Example of an Angular Unconformity
(1) Example of an Angular Unconformity

And so, once I started questioning my previously unexamined belief in Young Earth Creationism, I started looking at the totality of my belief in the LDS religion and I soon found that I just didn’t believe it any more.  Too much contradicted the evidence that was available to me.

That did not, however, mean that I was simply going to grab onto any other belief that came my way.  Nor was I going to exclude the possibility of things beyond my understanding, things that could include a “God” or “Gods.” Loss of belief in something does not automatically mean belief in its opposite.  It did, however, put me in a position to consider different beliefs.  I looked at Wicca for a while.  While I do not doubt that many are sincere in their beliefs, I did not find the evidence to support those beliefs compelling.  Nor did I find the idea of reincarnation particularly appealing when I look at the world, do the numbers, and figure the odds of being reborn to a situation better than my current one.  That does not mean it isn't true--"appealing" and "true" have no necessary relationship--but appealing or not, I did not find the evidence as presented to be compelling.
I looked at Buddhism, Shinto, Hinduism, and various neo-Pagans.  I also looked at various forms of Christianity.  Oh, and I took a brief look at Islam.  I found none of them particularly convincing.  And so my agnosticism remains.

People have tried to present me with what they saw as evidence.  I have had fundamentalist Christians who have invited me to their Church to see people speaking in tongues and the like which, they believed, would convince me of the reality of their version of the Christian God.  They did not appreciate that I could point them to studies on “religious ecstasy” which showed similar effects in a wide variety of contexts and, since it is not limited to their religion is therefore not strong evidence for any particular religious belief.  Others have pointed me to people who have “died and come back” (technically a “near death experience”), but I can point to the work of Dr. Susan Blackmore and others on the neuroscience involved and how the typical “near death” effects can be shown to stem from the biological structure of the brain.

And so my agnosticism remains.  But out of all that, I did find one form of religion immensely appealing:  Asatru.  As part of my exploration, I read Diane Paxson’s “Essential Asatru” and Greg Shelter’s “Living Asatru” (I have since lost my copy of Shelter’s book and would dearly love to have both of those as ebooks).  One of the things I found most compelling is the idea that “wyrd” is something you build out of accumulated “orlogg.” In short, sin and punishment are not there because of some arbitrary “God says so” but rather are simply the natural result of the accumulation of ones actions.  I also found the “Nine Noble Virtues” which strike me as a far better model for a “good life” than the Ten Commandments (half of which amount to “stroke God’s ego.”)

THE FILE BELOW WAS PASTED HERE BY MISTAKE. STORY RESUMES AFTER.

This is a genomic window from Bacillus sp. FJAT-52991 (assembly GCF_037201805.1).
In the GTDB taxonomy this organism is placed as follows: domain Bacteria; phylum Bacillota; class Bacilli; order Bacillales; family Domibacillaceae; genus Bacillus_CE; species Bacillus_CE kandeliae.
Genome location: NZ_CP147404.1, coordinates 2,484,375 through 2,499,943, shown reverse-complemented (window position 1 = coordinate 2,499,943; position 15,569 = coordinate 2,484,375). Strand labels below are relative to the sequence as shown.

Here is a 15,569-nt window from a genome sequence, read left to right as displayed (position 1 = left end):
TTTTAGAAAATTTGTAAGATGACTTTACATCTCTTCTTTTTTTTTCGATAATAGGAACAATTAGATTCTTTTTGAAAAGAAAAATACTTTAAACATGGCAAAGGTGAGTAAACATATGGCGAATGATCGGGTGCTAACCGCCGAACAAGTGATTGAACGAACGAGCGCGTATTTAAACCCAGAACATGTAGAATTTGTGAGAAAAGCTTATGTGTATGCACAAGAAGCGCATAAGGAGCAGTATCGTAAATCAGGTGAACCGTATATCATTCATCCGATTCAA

These and other reasons made Asatru very appealing to me.  While being appealing is not, in itself, enough to be convincing for me, it was enough for me to see about giving the practice a chance.  Perhaps, if I gave the religion a chance, the Gods, if they exist, would see fit to provide me with evidence that would convince.

One chance for that came when one of our dogs, a six-month-old puppy, was very sick and was not expected to live much longer.  You have to understand, I am very much a “dog person.” While I’m fond enough of cats, my worship of the canine stops short of idolatry…barely.  Dogs aren’t just “pets” to me they are “furkids” (picked up that term from our regular pet sitter).  My daughter (eight years old at this writing) also loves our dogs dearly.  Now, add to that that we had only shortly before these events lost an old and beloved family pet (who I truly hope is awaiting me at “Rainbow Bridge”) and you see that this was a very traumatic event for our family.  I decided to make an effort.  I purchased a four lb “Engineers Mallet” (similar, in my conception, to what Mjolnir would be) carved Thor’s name into it in Elder Furthank, anointed it with some of my own blood, and sacrificed it into a large nearby body of water asking Thor, if he existed, to “hold his hammer between Trunks and harm” and to intercede with Eir, who Snorri described as the best of physicians among the Gods to grant Trunks healing.  I also offered a bottle of Guinness (Paxson said that “Stout” was a good offering for Thor) to Thor to that end.

Time passed.  Much to the surprise of everyone, including the vet, Trunks perked up and seemed to be healthy and happy.  A couple of months later, the vet said that the ultrasound techs were curious about what had happened since Trunks seemed to be doing so well.  They offered to do a follow-up ultrasound for free and the vet agreed.

The follow up ultrasound was completely normal.  The large internal abscess was gone.  The kidney irregularities were gone.  The spots on the spleen were gone.  I had a perfectly healthy young dog.